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Washington-Highly controversial “payday loans” form the backdrop to a U.S. Supreme Court challenge in which the justices will determine who decides-court or arbitrator-the validity of an allegedly illegal contract containing a mandatory arbitration clause. “A big debate in arbitration law is what issues are for courts to decide and what issues are for arbitrators,” said veteran high court litigator Mark Levy of Kilpatrick Stockton’s Washington office. “There has been a movement in the Supreme Court and other courts saying that more and more things are to be decided by arbitrators. “But what do you do with the arbitration clause embedded in this larger contract when there is nothing wrong with the arbitration clause itself?” he asked. “Is it a ground to avoid arbitration that the surrounding contract is unlawful?” The Florida Supreme Court answered yes in a putative class action brought under Florida law by John Cardegna and Donna Reuter on behalf of a class of Florida consumers against Buckeye Check Cashing Inc. The consumers alleged that Buckeye, falsely portraying itself as a legitimate check-cashing service, illegally collected usurious interest from thousands of Florida residents for so-called payday loans. Buckeye moved to enforce arbitration of the claim. The state supreme court is out of step with six federal circuits that have considered the issue, noted arbitration scholar Jean Sternlight of the William S. Boyd School of Law at the University of Nevada, Las Vegas. But it is consistent with three other state supreme courts. The U.S. Supreme Court has had a strong and continuing interest in arbitration issues in recent years, said Sternlight. That interest and a “pretty sharp split” between the federal and state courts probably attracted the justices to the Buckeyecase, she said. Oral arguments in the case, Buckeye Check Cashing Inc. v. Cardegna, No. 04-1264, are set for Nov. 29.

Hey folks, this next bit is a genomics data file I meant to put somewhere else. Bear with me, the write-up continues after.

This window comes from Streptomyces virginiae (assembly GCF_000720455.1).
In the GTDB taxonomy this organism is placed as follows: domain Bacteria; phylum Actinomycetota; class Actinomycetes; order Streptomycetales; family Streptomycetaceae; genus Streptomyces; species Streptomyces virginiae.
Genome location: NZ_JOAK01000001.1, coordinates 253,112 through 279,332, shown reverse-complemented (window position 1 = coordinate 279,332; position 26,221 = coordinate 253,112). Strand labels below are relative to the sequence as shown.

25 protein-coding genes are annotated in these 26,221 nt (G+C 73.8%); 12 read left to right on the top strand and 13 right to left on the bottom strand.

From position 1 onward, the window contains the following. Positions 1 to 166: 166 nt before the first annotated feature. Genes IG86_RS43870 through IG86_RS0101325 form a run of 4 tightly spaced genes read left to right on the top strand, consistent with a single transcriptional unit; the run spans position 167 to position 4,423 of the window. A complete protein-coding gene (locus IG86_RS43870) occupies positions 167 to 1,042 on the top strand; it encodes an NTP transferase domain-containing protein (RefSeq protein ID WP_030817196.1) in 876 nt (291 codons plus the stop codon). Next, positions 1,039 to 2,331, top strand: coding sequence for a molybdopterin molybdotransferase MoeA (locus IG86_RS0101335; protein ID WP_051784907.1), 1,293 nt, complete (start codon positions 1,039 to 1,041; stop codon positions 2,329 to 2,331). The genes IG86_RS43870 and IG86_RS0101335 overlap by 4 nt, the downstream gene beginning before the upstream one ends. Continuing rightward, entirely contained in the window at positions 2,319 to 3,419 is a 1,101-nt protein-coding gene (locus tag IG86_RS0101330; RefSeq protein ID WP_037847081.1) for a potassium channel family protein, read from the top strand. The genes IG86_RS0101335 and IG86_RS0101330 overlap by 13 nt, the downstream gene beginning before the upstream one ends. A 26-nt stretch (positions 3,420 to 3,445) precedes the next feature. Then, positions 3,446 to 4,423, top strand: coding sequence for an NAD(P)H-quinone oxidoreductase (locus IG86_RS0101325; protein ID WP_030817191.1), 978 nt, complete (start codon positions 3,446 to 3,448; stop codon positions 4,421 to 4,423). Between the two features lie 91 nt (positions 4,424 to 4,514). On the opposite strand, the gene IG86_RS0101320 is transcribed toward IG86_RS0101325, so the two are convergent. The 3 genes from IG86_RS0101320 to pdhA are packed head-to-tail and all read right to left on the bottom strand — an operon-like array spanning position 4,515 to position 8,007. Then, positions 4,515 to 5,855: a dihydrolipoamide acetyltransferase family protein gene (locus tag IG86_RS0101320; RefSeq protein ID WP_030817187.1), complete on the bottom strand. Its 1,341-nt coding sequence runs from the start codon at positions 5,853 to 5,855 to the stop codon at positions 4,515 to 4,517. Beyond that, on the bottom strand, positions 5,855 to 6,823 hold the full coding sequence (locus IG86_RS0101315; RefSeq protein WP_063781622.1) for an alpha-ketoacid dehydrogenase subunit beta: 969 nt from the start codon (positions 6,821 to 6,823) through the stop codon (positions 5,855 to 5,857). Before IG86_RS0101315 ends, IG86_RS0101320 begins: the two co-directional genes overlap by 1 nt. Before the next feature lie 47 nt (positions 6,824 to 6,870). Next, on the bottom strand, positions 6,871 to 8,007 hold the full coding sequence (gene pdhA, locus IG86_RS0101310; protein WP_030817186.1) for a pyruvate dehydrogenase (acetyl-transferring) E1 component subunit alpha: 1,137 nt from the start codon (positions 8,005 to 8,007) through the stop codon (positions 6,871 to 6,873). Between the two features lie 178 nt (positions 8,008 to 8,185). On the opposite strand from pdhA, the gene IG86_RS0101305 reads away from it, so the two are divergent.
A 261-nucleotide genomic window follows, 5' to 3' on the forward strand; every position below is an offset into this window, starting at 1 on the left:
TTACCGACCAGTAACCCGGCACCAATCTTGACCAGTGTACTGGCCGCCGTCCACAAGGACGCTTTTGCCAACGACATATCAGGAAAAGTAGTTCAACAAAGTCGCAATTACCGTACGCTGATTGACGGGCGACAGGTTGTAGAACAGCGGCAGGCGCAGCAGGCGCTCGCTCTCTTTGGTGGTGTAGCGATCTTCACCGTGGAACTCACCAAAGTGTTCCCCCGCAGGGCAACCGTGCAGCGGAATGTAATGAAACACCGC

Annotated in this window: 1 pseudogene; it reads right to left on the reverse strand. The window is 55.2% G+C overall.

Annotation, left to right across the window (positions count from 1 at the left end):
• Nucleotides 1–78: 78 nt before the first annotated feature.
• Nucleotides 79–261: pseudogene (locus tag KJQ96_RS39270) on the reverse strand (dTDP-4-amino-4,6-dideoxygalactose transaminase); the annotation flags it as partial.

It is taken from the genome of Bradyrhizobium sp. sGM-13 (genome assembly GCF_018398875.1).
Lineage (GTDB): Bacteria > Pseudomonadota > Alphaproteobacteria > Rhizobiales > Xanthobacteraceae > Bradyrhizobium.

Documents filed in Buckeye Check Cashing Inc. v. Cardegna

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